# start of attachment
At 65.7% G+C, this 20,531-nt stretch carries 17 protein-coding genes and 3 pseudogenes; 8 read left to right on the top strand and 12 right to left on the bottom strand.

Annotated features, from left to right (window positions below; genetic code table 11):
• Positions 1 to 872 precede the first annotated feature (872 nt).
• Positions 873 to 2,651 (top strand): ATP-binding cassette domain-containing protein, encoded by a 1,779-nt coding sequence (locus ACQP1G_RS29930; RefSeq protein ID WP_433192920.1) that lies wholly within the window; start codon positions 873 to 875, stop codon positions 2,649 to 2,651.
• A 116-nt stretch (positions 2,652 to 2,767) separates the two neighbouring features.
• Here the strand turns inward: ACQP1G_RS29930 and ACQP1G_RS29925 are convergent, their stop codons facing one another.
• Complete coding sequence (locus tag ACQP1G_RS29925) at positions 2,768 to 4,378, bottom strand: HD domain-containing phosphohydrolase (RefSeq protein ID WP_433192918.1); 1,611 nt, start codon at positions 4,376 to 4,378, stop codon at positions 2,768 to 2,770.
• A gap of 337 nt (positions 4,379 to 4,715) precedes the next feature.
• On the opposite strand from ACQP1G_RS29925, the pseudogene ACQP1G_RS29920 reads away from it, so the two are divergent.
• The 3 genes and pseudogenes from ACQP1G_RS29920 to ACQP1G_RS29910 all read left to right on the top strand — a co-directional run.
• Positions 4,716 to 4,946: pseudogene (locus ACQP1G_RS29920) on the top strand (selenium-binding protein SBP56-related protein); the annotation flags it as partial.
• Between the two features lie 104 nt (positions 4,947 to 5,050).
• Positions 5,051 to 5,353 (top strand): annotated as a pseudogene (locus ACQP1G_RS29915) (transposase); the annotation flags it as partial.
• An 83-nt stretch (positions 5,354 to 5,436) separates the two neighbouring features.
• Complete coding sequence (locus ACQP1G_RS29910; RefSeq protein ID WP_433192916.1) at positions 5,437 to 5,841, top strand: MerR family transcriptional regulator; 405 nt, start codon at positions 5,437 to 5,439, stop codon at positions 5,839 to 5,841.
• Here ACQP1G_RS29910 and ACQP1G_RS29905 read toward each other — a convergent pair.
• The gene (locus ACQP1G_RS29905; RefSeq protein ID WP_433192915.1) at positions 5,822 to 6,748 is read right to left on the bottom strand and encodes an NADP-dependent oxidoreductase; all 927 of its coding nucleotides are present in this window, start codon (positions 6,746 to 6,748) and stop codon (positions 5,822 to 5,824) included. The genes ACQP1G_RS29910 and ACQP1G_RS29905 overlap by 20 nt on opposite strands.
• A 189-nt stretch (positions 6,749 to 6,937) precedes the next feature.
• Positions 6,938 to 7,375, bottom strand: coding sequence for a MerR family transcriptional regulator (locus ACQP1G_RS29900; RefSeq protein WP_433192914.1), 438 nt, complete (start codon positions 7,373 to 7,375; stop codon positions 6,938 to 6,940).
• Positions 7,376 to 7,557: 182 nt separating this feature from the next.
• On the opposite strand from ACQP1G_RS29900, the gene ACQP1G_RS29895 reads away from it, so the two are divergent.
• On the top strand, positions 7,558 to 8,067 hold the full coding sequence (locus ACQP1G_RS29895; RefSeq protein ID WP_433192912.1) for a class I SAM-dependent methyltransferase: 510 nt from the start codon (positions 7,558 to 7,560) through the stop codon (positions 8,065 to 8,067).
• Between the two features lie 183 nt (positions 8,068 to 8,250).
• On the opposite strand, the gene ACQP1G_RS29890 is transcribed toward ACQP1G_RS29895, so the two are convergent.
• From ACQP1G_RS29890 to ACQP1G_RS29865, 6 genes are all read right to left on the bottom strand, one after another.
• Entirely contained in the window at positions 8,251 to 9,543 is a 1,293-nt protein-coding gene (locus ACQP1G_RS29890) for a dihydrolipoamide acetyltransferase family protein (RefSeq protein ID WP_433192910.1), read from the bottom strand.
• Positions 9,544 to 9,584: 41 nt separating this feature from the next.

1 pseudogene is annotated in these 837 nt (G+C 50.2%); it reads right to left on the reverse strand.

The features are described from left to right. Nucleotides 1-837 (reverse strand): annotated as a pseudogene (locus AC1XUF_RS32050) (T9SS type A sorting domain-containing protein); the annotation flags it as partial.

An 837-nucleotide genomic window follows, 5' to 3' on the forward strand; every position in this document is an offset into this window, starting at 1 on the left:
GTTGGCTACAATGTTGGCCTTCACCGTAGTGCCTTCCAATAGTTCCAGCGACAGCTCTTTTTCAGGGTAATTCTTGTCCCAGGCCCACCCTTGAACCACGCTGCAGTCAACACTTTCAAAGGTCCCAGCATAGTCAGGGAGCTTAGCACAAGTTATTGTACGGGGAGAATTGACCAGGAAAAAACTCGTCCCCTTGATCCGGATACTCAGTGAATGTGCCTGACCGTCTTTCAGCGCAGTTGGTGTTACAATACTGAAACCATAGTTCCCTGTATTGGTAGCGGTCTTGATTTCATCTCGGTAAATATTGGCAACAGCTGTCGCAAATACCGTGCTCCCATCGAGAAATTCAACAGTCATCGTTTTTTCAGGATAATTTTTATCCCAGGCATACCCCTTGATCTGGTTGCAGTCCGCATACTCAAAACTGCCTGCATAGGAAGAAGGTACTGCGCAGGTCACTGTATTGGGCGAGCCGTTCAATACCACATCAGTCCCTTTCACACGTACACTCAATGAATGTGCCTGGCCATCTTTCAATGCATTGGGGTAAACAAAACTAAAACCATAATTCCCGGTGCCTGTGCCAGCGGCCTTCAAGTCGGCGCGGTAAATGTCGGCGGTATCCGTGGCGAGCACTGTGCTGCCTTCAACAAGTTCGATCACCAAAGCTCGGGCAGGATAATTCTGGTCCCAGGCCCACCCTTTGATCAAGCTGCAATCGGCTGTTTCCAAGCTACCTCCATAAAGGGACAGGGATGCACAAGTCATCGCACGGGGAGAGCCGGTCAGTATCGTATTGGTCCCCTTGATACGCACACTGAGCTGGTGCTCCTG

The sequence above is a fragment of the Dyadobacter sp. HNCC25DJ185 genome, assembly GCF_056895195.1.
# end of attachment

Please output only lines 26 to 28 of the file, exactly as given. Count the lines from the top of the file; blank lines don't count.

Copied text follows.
• Entirely contained in the window at positions 8,251 to 9,543 is a 1,293-nt protein-coding gene (locus ACQP1G_RS29890) for a dihydrolipoamide acetyltransferase family protein (RefSeq protein ID WP_433192910.1), read from the bottom strand.
• Positions 9,544 to 9,584: 41 nt separating this feature from the next.

1 pseudogene is annotated in these 837 nt (G+C 50.2%); it reads right to left on the reverse strand.